Powerful headlines are more important than ever.
Web readers are crunched for time, and they’re bombarded with content. If your headline is too vague or too dull, they’re off to another site or task like/that.
The same goes for journalists reading your press releases. You might have the most amazing pitch for a product or service, but if the headline is lousy, most reporters won’t bother to read about it.
So, if you want to write better headlines, why not learn from some of the best—the staff at Gawker media.
The websites owned and operated by Gawker Media—which include Gizmodo
, and Gawker
—attract 32 million unique visitors a month (on par with The New York Times
and double that of The Washington Post
), according to a report in The Atlantic
In that Atlantic
report, contributor James Fallows explores the future of journalism, and, in an unlikely twist, the former Carter speechwriter points to Gawker as the way forward.
In the story, Fallows visits Gawker headquarters in New York, where he chatted with the staff about (among other things) the science of Web headlines.
Here are four tips from that conversation to help you write better headlines.
1. Tell the reader almost everything in the headline.
“It’s almost as if you’ve got to get the whole story into the headline,” Gawker
write Brian Moylan told The Atlantic
. “But leave out enough that people will want to click.” Here’s an example from the Gawker-owned site Jalopnik
: “Watch drunk frat boys at the University of Albany destroy a car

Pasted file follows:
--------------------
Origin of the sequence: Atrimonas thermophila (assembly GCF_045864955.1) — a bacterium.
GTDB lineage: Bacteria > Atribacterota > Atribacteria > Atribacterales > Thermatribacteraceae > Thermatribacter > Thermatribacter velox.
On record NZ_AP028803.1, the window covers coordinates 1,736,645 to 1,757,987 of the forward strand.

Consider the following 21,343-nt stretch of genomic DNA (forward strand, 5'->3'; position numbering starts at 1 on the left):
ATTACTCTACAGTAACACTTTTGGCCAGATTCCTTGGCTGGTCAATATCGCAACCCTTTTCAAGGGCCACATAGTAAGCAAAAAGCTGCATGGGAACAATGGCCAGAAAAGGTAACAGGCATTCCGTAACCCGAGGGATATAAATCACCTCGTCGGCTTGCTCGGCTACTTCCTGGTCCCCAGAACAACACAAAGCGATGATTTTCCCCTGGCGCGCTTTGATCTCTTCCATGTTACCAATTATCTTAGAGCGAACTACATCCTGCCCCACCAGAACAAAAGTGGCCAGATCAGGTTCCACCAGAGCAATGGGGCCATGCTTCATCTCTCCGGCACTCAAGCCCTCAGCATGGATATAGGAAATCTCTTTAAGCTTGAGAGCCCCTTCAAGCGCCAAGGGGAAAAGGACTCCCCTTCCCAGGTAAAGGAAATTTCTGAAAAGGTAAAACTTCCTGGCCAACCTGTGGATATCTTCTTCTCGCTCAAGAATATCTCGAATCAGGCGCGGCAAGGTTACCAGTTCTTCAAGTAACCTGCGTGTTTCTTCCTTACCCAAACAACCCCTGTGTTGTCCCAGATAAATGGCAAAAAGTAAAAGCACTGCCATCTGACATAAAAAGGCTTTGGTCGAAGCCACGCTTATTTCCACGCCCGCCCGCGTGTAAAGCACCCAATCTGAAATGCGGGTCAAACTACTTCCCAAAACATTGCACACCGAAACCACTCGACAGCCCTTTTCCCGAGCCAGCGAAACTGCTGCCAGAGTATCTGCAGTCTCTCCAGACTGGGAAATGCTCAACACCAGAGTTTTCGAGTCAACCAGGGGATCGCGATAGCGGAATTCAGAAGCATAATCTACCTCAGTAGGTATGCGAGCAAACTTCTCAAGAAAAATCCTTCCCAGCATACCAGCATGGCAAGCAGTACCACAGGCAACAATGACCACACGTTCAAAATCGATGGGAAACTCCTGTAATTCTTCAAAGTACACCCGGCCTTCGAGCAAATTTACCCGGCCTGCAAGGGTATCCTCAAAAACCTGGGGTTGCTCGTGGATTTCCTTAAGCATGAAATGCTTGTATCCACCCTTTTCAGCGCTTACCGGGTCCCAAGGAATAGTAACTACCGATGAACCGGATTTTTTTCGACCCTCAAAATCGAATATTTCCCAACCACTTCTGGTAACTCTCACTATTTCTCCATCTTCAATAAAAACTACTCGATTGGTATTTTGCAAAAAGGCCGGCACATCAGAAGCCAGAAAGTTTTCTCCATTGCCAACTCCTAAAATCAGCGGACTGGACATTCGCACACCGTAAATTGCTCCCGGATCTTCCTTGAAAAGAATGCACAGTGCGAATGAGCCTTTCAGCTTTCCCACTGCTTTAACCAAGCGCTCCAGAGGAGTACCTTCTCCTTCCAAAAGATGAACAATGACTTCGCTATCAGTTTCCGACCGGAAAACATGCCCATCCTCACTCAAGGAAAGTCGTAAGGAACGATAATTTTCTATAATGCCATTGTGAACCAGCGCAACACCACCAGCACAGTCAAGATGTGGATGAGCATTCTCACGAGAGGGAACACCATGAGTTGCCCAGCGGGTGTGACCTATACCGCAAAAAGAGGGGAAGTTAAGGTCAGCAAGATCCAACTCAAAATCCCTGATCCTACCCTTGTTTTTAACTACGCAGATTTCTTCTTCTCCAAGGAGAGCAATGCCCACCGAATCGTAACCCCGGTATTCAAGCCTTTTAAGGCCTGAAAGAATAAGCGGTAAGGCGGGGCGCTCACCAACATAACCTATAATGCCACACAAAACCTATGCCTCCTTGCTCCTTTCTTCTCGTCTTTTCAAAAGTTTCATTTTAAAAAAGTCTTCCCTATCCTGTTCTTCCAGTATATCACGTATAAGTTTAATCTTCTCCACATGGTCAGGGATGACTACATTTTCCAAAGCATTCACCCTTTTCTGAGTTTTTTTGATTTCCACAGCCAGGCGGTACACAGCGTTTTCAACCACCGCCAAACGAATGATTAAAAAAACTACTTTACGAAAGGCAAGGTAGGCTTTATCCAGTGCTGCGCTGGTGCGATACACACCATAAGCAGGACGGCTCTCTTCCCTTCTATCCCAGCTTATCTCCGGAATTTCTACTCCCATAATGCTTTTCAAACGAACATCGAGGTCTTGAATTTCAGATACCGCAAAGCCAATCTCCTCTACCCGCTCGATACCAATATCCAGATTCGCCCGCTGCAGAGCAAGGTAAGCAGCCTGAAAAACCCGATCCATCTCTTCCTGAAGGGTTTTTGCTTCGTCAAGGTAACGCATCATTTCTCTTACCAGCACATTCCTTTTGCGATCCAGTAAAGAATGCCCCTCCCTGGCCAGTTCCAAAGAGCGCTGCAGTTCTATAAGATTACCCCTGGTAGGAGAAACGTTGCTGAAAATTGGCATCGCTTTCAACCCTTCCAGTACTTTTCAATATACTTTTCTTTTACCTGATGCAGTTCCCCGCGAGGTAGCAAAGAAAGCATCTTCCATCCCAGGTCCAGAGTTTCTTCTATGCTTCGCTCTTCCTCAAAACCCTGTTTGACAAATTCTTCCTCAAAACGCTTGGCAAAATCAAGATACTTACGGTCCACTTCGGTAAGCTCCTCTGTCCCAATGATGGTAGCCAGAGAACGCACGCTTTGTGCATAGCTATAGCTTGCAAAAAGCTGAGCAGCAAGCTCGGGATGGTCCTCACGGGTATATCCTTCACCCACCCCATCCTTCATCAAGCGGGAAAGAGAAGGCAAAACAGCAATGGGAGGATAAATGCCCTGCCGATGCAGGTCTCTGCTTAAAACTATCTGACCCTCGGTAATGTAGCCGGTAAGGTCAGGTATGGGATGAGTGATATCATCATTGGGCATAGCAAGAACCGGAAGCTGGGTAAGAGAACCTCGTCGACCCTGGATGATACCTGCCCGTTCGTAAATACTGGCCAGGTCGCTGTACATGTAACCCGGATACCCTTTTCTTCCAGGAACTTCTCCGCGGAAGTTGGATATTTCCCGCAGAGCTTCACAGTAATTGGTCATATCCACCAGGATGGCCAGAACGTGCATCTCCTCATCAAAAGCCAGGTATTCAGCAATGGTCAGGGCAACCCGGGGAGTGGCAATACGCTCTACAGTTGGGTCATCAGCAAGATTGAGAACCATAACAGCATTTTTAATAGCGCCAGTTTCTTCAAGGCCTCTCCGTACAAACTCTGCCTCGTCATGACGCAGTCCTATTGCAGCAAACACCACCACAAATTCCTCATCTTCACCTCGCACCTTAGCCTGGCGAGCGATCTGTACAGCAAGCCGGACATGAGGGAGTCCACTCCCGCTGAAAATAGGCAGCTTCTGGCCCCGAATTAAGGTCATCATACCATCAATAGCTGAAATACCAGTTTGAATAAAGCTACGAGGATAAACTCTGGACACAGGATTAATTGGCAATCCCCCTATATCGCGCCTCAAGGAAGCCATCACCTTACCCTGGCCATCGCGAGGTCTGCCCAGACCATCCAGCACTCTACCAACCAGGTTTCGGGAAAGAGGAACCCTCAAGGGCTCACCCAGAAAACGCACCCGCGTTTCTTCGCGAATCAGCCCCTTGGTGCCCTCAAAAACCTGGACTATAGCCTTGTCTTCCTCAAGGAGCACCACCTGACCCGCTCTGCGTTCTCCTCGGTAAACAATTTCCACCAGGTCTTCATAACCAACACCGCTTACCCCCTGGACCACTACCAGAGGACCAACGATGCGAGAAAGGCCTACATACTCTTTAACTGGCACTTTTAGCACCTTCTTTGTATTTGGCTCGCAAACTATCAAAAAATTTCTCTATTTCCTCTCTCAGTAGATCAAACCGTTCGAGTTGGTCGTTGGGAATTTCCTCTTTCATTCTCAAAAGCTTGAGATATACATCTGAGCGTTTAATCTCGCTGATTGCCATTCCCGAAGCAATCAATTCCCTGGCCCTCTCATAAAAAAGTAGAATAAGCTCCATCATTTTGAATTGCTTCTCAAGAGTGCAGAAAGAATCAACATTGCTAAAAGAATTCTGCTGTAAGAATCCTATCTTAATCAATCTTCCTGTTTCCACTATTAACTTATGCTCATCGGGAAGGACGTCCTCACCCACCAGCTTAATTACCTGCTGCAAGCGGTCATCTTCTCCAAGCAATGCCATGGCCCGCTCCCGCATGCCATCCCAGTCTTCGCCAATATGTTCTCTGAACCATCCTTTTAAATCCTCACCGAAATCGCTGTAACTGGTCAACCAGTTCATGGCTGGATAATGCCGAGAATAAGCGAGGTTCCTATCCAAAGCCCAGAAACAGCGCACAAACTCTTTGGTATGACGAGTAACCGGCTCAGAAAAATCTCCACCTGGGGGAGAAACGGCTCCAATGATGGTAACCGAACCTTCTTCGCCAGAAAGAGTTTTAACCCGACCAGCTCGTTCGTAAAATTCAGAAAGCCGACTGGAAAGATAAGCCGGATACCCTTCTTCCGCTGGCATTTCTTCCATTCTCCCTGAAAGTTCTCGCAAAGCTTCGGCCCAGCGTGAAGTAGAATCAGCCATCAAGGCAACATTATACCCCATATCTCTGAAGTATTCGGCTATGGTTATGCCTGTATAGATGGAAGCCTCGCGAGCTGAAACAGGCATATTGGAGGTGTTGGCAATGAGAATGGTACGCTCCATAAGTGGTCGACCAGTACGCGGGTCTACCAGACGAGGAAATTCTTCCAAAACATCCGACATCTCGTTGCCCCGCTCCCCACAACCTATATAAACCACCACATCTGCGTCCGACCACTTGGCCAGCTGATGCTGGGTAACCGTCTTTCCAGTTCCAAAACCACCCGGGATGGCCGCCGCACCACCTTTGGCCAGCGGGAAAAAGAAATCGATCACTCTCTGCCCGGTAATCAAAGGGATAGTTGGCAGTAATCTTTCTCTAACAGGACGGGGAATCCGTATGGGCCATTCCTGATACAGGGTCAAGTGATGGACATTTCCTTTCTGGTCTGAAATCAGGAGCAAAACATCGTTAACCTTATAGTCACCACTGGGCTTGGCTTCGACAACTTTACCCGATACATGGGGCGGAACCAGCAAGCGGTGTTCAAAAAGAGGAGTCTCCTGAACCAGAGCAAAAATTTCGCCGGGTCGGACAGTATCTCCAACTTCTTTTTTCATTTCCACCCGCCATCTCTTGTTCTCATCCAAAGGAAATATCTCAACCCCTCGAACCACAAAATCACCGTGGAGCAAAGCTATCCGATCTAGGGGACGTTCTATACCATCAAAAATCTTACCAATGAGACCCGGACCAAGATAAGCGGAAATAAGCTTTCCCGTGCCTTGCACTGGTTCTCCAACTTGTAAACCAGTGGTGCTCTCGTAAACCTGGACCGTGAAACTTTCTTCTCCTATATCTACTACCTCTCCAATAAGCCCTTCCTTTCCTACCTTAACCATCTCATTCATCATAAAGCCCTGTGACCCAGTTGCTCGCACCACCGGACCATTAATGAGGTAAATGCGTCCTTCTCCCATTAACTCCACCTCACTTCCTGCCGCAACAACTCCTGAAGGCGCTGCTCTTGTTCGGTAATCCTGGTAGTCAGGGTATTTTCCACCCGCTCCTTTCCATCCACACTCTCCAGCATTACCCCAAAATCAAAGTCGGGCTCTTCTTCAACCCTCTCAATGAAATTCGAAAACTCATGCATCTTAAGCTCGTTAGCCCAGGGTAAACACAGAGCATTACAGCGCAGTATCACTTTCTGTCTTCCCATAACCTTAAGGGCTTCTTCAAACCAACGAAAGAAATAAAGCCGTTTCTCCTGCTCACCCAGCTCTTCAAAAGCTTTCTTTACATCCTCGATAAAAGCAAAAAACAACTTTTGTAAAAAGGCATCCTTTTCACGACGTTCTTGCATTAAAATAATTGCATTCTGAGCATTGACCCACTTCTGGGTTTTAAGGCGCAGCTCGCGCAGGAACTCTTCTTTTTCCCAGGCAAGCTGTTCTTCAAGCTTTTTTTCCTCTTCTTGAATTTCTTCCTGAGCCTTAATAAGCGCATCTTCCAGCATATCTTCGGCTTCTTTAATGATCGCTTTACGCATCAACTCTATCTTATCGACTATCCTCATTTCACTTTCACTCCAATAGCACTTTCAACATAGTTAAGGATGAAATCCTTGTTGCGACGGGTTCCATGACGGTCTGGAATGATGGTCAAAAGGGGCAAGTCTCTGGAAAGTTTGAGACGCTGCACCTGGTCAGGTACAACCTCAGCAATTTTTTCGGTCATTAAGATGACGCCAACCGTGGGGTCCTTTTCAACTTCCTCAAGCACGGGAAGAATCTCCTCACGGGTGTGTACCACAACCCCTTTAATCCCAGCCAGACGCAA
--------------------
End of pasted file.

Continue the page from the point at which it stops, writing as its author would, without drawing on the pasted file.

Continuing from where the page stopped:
.” You know what it’s about—and you still want to see the carnage.
2. No more than two lines.
The headline “can’t be more than two lines on the home page,” writer Maureen O’Connor said. “Your eyes can’t take it in.” She’s right—but that’s easier said than done when you’re also trying to tell the reader what the story is about. Make sure you’re tinkering with the headlines until they're the appropriate length.
3. Don’t be too clever.
“You can kill a story by using a too-clever headline,” O’Connor said. Gawker Media founder Nick Denton added: “The public is not very forgiving of wit in headlines … You can get away with one opinionated word, if the rest is literal and clear.” The headlines that once tickled the fancy of ink-stained newspapermen are off-putting to today’s Web readers.
4. Don’t be a smarty pants.
“You want the dumbest headline possible!” O’Connor told The Atlantic
. You mean, something like, “Boob-biting snake dies of silicone poisoning
”? Let’s put this one another way: Keep it simple.
Your readers aren't stupid, but they do want the headline served up for them nice and easy.